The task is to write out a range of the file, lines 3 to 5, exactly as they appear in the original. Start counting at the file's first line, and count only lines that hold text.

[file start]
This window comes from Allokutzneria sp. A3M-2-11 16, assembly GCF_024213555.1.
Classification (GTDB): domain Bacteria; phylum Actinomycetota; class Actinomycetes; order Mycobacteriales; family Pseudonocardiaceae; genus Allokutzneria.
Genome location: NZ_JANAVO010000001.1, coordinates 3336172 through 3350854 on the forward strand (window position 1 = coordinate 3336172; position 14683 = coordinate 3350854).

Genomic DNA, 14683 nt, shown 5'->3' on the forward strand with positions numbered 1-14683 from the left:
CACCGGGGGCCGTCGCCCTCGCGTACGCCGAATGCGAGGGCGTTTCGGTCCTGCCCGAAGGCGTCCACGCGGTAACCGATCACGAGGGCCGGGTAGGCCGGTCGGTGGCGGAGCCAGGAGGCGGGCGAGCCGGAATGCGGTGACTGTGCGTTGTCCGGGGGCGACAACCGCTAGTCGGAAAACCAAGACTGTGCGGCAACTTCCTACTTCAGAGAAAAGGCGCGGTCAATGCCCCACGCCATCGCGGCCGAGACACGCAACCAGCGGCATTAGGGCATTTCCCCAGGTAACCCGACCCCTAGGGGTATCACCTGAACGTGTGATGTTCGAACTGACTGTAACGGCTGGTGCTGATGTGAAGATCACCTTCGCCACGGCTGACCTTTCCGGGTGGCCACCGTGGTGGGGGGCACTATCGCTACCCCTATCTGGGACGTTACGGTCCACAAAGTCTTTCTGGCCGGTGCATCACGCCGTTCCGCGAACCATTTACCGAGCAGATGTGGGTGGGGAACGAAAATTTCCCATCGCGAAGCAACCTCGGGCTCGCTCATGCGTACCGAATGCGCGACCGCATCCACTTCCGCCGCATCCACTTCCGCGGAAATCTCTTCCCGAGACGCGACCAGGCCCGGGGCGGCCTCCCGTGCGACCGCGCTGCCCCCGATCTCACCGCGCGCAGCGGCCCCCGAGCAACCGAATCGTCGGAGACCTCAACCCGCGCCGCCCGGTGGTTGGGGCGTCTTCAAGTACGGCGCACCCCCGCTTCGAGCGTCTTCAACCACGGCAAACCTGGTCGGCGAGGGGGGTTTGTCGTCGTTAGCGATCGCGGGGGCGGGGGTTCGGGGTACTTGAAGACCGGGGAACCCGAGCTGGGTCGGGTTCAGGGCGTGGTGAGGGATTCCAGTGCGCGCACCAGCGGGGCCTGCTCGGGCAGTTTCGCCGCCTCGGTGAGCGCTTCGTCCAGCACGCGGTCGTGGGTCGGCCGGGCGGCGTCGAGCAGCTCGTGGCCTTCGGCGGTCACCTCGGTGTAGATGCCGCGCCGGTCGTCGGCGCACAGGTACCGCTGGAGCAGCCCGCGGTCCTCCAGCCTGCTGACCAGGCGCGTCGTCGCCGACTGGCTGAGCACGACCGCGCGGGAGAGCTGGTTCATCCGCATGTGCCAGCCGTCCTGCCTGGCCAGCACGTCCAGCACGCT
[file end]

Genome location: NZ_JANAVO010000001.1, coordinates 3336172 through 3350854 on the forward strand (window position 1 = coordinate 3336172; position 14683 = coordinate 3350854).

Genomic DNA, 14683 nt, shown 5'->3' on the forward strand with positions numbered 1-14683 from the left:
CACCGGGGGCCGTCGCCCTCGCGTACGCCGAATGCGAGGGCGTTTCGGTCCTGCCCGAAGGCGTCCACGCGGTAACCGATCACGAGGGCCGGGTAGGCCGGTCGGTGGCGGAGCCAGGAGGCGGGCGAGCCGGAATGCGGTGACTGTGCGTTGTCCGGGGGCGACAACCGCTAGTCGGAAAACCAAGACTGTGCGGCAACTTCCTACTTCAGAGAAAAGGCGCGGTCAATGCCCCACGCCATCGCGGCCGAGACACGCAACCAGCGGCATTAGGGCATTTCCCCAGGTAACCCGACCCCTAGGGGTATCACCTGAACGTGTGATGTTCGAACTGACTGTAACGGCTGGTGCTGATGTGAAGATCACCTTCGCCACGGCTGACCTTTCCGGGTGGCCACCGTGGTGGGGGGCACTATCGCTACCCCTATCTGGGACGTTACGGTCCACAAAGTCTTTCTGGCCGGTGCATCACGCCGTTCCGCGAACCATTTACCGAGCAGATGTGGGTGGGGAACGAAAATTTCCCATCGCGAAGCAACCTCGGGCTCGCTCATGCGTACCGAATGCGCGACCGCATCCACTTCCGCCGCATCCACTTCCGCGGAAATCTCTTCCCGAGACGCGACCAGGCCCGGGGCGGCCTCCCGTGCGACCGCGCTGCCCCCGATCTCACCGCGCGCAGCGGCCCCCGAGCAACCGAATCGTCGGAGACCTCAACCCGCGCCGCCCGGTGGTTGGGGCGTCTTCAAGTACGGCGCACCCCCGCTTCGAGCGTCTTCAACCACGGCAAACCTGGTCGGCGAGGGGGGTTTGTCGTCGTTAGCGATCGCGGGGGCGGGGGTTCGGGGTACTTGAAGACCGGGGAACCCGAGCTGGGTCGGGTTCAGGGCGTGGTGAGGGATTCCAGTGCGCGCACCAGCGGGGCCTGCTCGGGCAGTTTCGCCGCCTCGGTGAGCGCTTCGTCCAGCACGCGGTCGTGGGTCGGCCGGGCGGCGTCGAGCAGCTCGTGGCCTTCGGCGGTCACCTCGGTGTAGATGCCGCGCCGGTCGTCGGCGCACAGGTACCGCTGGAGCAGCCCGCGGTCCTCCAGCCTGCTGACCAGGCGCGTCGTCGCCGACTGGCTGAGCACGACCGCGCGGGAGAGCTGGTTCATCCGCATGTGCCAGCCGTCCTGCCTGGCCAGCACGTCCAGCACGCT